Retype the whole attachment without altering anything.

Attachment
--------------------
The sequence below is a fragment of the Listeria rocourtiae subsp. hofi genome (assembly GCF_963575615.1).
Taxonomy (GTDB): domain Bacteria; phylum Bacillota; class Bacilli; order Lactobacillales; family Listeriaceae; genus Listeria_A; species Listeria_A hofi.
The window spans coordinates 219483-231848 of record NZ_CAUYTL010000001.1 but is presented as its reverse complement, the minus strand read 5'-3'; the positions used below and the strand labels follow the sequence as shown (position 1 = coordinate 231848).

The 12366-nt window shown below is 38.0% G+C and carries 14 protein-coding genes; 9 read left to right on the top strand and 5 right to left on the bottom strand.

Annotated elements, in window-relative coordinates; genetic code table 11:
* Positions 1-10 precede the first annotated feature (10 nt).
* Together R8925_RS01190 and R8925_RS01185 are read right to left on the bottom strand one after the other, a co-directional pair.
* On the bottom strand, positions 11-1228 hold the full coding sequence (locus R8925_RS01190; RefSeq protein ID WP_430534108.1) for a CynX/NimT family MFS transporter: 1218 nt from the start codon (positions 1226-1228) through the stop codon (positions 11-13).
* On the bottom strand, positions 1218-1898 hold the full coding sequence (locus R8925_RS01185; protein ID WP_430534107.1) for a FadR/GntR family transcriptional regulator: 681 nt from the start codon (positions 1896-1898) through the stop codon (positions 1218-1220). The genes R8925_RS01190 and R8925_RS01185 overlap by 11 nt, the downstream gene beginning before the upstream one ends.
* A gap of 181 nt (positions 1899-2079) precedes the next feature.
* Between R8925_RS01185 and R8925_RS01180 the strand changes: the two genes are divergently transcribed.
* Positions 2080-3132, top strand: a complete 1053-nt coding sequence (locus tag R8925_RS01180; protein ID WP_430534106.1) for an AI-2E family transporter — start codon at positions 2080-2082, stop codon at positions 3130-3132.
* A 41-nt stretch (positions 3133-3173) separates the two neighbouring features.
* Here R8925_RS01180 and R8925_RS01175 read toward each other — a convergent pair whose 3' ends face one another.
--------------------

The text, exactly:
The sequence below is a fragment of the Listeria rocourtiae subsp. hofi genome (assembly GCF_963575615.1).
Taxonomy (GTDB): domain Bacteria; phylum Bacillota; class Bacilli; order Lactobacillales; family Listeriaceae; genus Listeria_A; species Listeria_A hofi.
The window spans coordinates 219483-231848 of record NZ_CAUYTL010000001.1 but is presented as its reverse complement, the minus strand read 5'-3'; the positions used below and the strand labels follow the sequence as shown (position 1 = coordinate 231848).

The 12366-nt window shown below is 38.0% G+C and carries 14 protein-coding genes; 9 read left to right on the top strand and 5 right to left on the bottom strand.

Annotated elements, in window-relative coordinates; genetic code table 11:
* Positions 1-10 precede the first annotated feature (10 nt).
* Together R8925_RS01190 and R8925_RS01185 are read right to left on the bottom strand one after the other, a co-directional pair.
* On the bottom strand, positions 11-1228 hold the full coding sequence (locus R8925_RS01190; RefSeq protein ID WP_430534108.1) for a CynX/NimT family MFS transporter: 1218 nt from the start codon (positions 1226-1228) through the stop codon (positions 11-13).
* On the bottom strand, positions 1218-1898 hold the full coding sequence (locus R8925_RS01185; protein ID WP_430534107.1) for a FadR/GntR family transcriptional regulator: 681 nt from the start codon (positions 1896-1898) through the stop codon (positions 1218-1220). The genes R8925_RS01190 and R8925_RS01185 overlap by 11 nt, the downstream gene beginning before the upstream one ends.
* A gap of 181 nt (positions 1899-2079) precedes the next feature.
* Between R8925_RS01185 and R8925_RS01180 the strand changes: the two genes are divergently transcribed.
* Positions 2080-3132, top strand: a complete 1053-nt coding sequence (locus tag R8925_RS01180; protein ID WP_430534106.1) for an AI-2E family transporter — start codon at positions 2080-2082, stop codon at positions 3130-3132.
* A 41-nt stretch (positions 3133-3173) separates the two neighbouring features.
* Here R8925_RS01180 and R8925_RS01175 read toward each other — a convergent pair whose 3' ends face one another.